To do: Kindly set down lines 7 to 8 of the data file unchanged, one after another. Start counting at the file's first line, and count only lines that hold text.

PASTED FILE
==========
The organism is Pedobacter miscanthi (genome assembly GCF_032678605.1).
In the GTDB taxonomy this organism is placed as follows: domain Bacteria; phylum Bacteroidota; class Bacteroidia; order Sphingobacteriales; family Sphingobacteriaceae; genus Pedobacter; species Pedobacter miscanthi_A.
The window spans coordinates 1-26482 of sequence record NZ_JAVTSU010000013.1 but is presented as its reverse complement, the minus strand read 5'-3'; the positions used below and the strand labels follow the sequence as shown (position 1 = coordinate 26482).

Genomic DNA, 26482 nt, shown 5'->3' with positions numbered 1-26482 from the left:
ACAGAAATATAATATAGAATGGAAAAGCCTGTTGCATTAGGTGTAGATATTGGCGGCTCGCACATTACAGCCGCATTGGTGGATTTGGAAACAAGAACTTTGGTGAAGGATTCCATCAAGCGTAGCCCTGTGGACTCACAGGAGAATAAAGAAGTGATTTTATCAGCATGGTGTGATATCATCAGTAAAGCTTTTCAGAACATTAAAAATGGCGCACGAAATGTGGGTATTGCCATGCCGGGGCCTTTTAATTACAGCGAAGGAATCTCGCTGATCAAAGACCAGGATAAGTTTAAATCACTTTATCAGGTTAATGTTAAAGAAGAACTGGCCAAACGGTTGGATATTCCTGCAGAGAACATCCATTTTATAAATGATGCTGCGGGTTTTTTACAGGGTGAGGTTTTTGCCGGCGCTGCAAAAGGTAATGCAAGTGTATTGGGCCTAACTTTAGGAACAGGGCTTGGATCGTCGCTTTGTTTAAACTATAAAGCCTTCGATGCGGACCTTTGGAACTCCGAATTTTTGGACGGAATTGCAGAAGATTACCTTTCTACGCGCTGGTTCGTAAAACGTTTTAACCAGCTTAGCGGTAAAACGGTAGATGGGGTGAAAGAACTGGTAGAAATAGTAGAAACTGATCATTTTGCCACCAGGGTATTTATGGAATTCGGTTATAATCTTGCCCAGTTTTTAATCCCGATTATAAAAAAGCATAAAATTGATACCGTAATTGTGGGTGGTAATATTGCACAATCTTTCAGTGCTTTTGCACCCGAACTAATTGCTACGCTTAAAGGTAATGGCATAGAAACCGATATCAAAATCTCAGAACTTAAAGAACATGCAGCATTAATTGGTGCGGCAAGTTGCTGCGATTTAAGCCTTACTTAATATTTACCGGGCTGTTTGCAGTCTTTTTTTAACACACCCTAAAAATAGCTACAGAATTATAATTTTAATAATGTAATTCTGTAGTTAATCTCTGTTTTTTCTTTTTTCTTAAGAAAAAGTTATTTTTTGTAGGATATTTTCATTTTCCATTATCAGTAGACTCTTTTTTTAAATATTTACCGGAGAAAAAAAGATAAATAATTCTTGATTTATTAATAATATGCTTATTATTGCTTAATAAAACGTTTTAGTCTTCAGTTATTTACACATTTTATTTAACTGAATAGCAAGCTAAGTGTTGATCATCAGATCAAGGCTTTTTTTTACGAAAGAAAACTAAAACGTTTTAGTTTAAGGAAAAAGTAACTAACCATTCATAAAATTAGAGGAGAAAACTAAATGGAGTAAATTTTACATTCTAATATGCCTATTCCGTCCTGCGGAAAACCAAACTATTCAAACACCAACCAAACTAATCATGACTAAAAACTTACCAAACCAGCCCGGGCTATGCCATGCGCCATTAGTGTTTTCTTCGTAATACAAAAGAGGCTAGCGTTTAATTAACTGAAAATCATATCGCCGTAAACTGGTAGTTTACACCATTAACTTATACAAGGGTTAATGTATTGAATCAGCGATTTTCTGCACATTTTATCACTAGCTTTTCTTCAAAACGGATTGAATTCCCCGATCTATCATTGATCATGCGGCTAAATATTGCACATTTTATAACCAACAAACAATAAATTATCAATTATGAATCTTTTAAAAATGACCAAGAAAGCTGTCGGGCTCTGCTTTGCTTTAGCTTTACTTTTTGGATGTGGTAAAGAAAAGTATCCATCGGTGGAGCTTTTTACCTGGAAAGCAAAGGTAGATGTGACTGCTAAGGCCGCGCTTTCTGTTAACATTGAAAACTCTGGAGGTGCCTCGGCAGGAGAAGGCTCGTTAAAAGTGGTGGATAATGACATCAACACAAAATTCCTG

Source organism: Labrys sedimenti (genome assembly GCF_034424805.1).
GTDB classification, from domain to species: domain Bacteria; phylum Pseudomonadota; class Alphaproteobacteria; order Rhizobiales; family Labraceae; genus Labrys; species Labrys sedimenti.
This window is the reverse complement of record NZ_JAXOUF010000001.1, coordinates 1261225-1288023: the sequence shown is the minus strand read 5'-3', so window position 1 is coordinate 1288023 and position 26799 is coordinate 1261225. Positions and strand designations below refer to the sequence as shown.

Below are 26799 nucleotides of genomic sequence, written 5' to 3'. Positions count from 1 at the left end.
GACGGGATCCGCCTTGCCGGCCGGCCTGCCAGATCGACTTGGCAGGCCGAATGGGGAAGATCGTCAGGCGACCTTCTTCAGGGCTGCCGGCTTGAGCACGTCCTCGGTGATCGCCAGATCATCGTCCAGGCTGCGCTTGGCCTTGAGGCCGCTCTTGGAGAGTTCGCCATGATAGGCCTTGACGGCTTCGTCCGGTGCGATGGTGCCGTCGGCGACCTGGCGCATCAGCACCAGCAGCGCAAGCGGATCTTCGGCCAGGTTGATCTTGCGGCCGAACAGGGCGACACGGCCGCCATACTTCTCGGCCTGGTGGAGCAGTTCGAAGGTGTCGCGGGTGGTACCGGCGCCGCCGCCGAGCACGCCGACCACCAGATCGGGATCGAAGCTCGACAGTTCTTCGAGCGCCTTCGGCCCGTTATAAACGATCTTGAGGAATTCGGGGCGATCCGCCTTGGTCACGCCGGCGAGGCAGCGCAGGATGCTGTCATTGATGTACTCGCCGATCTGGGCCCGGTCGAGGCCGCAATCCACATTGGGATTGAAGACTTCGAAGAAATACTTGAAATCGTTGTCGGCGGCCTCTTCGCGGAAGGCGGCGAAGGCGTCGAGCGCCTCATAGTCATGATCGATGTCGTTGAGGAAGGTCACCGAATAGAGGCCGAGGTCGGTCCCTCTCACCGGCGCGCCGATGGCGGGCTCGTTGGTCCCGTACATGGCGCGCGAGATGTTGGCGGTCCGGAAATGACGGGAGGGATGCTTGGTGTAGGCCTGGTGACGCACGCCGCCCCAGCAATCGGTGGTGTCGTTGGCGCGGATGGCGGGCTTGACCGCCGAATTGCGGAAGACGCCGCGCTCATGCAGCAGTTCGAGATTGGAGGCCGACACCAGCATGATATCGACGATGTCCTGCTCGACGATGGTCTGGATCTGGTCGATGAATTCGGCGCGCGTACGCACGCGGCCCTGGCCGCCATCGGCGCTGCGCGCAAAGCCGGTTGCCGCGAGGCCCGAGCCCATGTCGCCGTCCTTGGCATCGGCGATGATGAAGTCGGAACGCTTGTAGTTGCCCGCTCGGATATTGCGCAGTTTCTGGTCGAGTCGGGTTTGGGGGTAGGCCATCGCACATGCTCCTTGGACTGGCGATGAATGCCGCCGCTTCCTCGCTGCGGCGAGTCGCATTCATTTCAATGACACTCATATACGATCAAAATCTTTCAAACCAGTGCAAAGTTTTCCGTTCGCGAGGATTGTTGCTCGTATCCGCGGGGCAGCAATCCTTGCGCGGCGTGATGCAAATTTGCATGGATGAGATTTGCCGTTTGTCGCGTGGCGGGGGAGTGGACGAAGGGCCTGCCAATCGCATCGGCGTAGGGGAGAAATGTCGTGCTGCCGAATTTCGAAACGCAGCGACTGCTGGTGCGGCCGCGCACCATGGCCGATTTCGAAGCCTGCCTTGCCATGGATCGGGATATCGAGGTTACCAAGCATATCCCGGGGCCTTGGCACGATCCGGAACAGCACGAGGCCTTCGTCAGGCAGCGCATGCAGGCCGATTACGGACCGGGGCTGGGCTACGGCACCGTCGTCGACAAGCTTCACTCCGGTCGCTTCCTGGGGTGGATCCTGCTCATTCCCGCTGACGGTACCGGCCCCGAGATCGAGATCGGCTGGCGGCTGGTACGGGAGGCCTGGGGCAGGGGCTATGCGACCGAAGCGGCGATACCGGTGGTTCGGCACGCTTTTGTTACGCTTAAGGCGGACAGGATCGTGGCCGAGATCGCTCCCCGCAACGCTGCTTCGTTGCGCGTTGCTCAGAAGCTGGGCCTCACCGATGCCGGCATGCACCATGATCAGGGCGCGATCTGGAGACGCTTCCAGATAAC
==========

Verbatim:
GTDB classification, from domain to species: domain Bacteria; phylum Pseudomonadota; class Alphaproteobacteria; order Rhizobiales; family Labraceae; genus Labrys; species Labrys sedimenti.
This window is the reverse complement of record NZ_JAXOUF010000001.1, coordinates 1261225-1288023: the sequence shown is the minus strand read 5'-3', so window position 1 is coordinate 1288023 and position 26799 is coordinate 1261225. Positions and strand designations below refer to the sequence as shown.